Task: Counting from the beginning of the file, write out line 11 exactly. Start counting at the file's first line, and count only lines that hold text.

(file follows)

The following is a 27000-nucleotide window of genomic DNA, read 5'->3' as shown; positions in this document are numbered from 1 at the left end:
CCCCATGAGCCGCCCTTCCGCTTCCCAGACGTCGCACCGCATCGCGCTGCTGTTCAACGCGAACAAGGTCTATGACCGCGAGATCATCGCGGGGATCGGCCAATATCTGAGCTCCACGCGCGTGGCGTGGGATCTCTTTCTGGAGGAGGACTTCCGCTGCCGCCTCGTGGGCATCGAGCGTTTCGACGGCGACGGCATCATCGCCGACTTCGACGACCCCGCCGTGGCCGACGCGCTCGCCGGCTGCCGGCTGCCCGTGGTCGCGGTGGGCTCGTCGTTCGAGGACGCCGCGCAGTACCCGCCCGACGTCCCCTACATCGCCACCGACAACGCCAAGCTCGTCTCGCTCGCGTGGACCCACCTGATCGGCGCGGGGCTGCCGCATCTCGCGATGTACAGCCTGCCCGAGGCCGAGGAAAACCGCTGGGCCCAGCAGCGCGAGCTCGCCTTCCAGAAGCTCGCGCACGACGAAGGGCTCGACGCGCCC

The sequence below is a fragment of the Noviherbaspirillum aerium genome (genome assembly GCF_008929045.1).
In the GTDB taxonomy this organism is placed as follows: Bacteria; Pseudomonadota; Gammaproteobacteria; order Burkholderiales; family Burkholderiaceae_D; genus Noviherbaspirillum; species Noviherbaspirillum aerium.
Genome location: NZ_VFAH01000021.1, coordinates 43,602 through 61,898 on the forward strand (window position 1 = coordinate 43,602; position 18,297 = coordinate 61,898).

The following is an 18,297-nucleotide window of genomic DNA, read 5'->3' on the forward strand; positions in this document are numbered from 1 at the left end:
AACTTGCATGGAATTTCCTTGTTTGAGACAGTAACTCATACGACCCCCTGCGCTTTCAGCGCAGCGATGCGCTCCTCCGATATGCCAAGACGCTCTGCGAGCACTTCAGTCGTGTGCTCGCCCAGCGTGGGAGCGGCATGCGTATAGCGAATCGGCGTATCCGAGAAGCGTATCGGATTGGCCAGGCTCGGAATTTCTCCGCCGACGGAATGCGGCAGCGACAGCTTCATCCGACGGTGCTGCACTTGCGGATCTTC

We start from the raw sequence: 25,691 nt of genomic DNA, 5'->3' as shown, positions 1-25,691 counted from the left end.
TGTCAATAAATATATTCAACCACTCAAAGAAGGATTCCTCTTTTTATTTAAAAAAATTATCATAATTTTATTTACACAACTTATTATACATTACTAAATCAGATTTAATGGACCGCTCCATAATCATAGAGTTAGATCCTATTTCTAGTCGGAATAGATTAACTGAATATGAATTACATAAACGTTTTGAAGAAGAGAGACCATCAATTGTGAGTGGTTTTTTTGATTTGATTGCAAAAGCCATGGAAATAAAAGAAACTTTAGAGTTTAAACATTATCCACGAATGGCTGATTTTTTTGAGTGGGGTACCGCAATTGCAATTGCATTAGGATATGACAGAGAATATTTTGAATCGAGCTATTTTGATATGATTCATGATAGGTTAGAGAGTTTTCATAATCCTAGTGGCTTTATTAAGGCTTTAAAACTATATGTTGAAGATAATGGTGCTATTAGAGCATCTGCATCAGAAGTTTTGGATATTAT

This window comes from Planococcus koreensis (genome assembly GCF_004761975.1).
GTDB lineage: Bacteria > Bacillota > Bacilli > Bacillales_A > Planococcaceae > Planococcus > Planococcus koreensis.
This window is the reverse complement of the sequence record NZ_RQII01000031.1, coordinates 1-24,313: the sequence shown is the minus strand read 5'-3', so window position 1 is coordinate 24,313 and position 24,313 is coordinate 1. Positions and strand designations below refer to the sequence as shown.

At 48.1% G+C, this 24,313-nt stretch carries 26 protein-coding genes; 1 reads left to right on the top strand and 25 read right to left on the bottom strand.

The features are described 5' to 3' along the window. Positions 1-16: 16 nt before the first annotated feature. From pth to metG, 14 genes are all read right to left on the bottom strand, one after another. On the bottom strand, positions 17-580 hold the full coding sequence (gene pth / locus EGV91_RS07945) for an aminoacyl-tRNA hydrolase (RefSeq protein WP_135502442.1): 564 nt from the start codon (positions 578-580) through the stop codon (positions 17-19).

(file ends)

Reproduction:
GTDB lineage: Bacteria > Bacillota > Bacilli > Bacillales_A > Planococcaceae > Planococcus > Planococcus koreensis.